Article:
Last week when Michelle Elgersma gave acupuncture treatments to Lakota and Emeraude (then Jojo), the change in Emeraude was immediately apparent and has lasted since then.
Acupuncture, a form of traditional Chinese medicine (TCM) and one of humanity’s oldest healing practices, involves stimulating recognized spots in the body, most often with needles, in order to balance the flow of “qi” through natural pathways in the body known as meridians. If you think of how the blood physically flows in the body you can also visualize how qi virtually flows, and the consequences to the body’s health and vitality if the flow of blood or qi is blocked. Points around the body are each associated with individual organs and the functions of those organs and bodily processes. Veterinarians are certified for Veterinary Acupuncture because the meridians and points in animals are, as you would expect, different from humans.
Emeraude had been shy and timid from the beginning and obviously deferent to Lakota, who had the stronger and more outgoing personality of the two. She was never frightened or aggressive, but she was certainly not going to put herself in a vulnerable position by trusting me until more time had passed, not like her attention-seeking fur brother. She’d been known to vomit frequently in the past though once she’d been eating a grain-free food she’d stopped. When they arrived I began feeding them canned food with water and pumpkin added for extra hydration and also for Lakota’s constipation and Emeraude’s loose stool issues she’d vomited a few times, then adjusted, and about four weeks went by.
Four or five days before Lakota began to show lethargy I noticed, though he was excited at mealtimes and even got up into the sink where I was preparing it for them, he didn’t stay with his food as long and wasn’t eating as much. Emeraude began to have stool with a lot of smelly liquid that same weekend, but still ate her food with gusto. I changed foods and the conditions persisted, and Lakota began to show signs of failure. Neither condition seemed to be food related.
After her exam last weekend at the Frankie’s Friends clinic she came home more trusting and affectionate, but still the diarrhea persisted.
Dr. Michelle explained about “rebellious qi” that was flowing in the wrong direction, and “liver qi anxiety”, so Dr. Michelle chose to treat Emeraude for spleen qi deficiency, commonly seen with diarrhea. She explained that in TCM the spleen causes the pure fluids that are absorbed from the stomach/intestines to raise up where it is then spread throughout the body. When Spleen Qi is low, then the fluids are not raised and instead flow downward causing more fluid in the stool, i.e. diarrhea. The spleen is responsible for digestion and in general any Qi deficiency causes lethargy and dullness. In treating Emeraude Dr. Michelle tonified the spleen and also tonified qi. By tonifying the spleen, she explained, we helped it do its job better. By tonifying qi, we helped her have more energy and be brighter. She also did one point for the kidneys because in geriatrics, kidney energy declines.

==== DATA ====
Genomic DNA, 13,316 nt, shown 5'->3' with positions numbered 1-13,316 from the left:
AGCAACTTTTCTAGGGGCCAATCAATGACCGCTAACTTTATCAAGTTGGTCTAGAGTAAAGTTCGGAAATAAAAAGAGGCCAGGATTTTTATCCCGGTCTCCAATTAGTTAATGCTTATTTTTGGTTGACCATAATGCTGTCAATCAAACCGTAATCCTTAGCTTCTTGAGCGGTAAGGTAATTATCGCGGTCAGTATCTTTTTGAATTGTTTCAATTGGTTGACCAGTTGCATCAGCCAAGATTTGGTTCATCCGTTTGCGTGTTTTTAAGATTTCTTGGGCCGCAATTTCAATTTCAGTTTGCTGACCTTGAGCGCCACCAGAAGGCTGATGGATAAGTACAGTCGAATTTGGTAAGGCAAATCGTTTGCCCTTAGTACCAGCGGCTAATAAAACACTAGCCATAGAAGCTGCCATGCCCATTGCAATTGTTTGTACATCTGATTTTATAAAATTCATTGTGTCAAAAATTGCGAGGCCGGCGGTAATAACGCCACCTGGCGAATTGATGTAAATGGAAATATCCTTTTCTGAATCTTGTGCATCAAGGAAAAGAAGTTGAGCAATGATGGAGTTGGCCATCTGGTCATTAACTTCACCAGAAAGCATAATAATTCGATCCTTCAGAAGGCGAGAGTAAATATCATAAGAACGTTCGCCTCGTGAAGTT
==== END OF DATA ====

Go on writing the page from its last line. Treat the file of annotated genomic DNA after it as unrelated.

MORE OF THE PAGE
The change was immediate, both in Emeraude’s diarrhea and in her personality. She began talking to me at that point and still does, giving me face rubs and even licking my hand. For most of Lakota’s last two weeks he was sleeping in the litterbox, so I had to add another for Emeraude to use, in the tub. Now that he is gone she didn’t want to use it, it had been his bed, but we cleaned it out today and reintroduced her to it and she seems to be fine. Even through Lakota’s loss she has maintained her wellness. So in treating the symptom, the diarrhea, we actually treated the whole system, readjusting things. I’ll be keeping watch on the situation but hopefully we have it resolved for a good long time.
This is the first time I’ve had the opportunity to try acupuncture for my cats though I’ve considered it through the years for other conditions. I hope to encourage others to consider as well.
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Help a rescuer spay/neuter 13+ kitties and get something from me
You’ve seen the “Motley Crew” of kittens for adoption. Now this rescuer has found a new colony in the same place and six kittens half with “mega eye issues” and URIs. The kittens are covered but there are 13 adults, all of whom need to be spayed and neutered. However, this rescuer just did five this past Wednesday, and all of the kittens and cats vetted so far out of her own pocket.
As you’ve seen she finds homes for the kittens and as many friendly adults as possible, using an adoption contract, and is very careful where they adopt to.
She has her spay/neuter surgeries done through the Animal Rescue League here in Pittsburgh ($30 per cat) and donations for the surgeries can be made under her name, “Pam Roudebush Amicarella”, using your debit or credit card to rush to get these done ASAP. It’s quickest if you call 412-345-7300 and give the information verbally, but you can also use the donation form on the website.
When you’ve done this and get a receipt, private message her on Facebook or send a message to me and send along your receipt so she can thank you. For every $30 donation to cover a spay or neuter I’ll send off to you an 8″ x 10″ signed print of “Three Cats”, a pencil sketch of three of my cats cuddled together on the bed, ready to frame. You’ll just need to give me your address.
Thanks for helping cats!
Browse some rescued cats and kittens!
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